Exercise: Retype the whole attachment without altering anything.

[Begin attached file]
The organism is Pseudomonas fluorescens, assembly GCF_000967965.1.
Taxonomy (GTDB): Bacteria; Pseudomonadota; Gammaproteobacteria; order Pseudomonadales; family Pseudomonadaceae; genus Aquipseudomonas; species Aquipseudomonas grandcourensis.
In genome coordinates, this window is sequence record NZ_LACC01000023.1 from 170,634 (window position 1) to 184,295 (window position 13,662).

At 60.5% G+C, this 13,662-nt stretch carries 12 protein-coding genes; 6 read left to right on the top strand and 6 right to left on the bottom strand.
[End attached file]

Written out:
The organism is Pseudomonas fluorescens, assembly GCF_000967965.1.
Taxonomy (GTDB): Bacteria; Pseudomonadota; Gammaproteobacteria; order Pseudomonadales; family Pseudomonadaceae; genus Aquipseudomonas; species Aquipseudomonas grandcourensis.
In genome coordinates, this window is sequence record NZ_LACC01000023.1 from 170,634 (window position 1) to 184,295 (window position 13,662).

At 60.5% G+C, this 13,662-nt stretch carries 12 protein-coding genes; 6 read left to right on the top strand and 6 right to left on the bottom strand.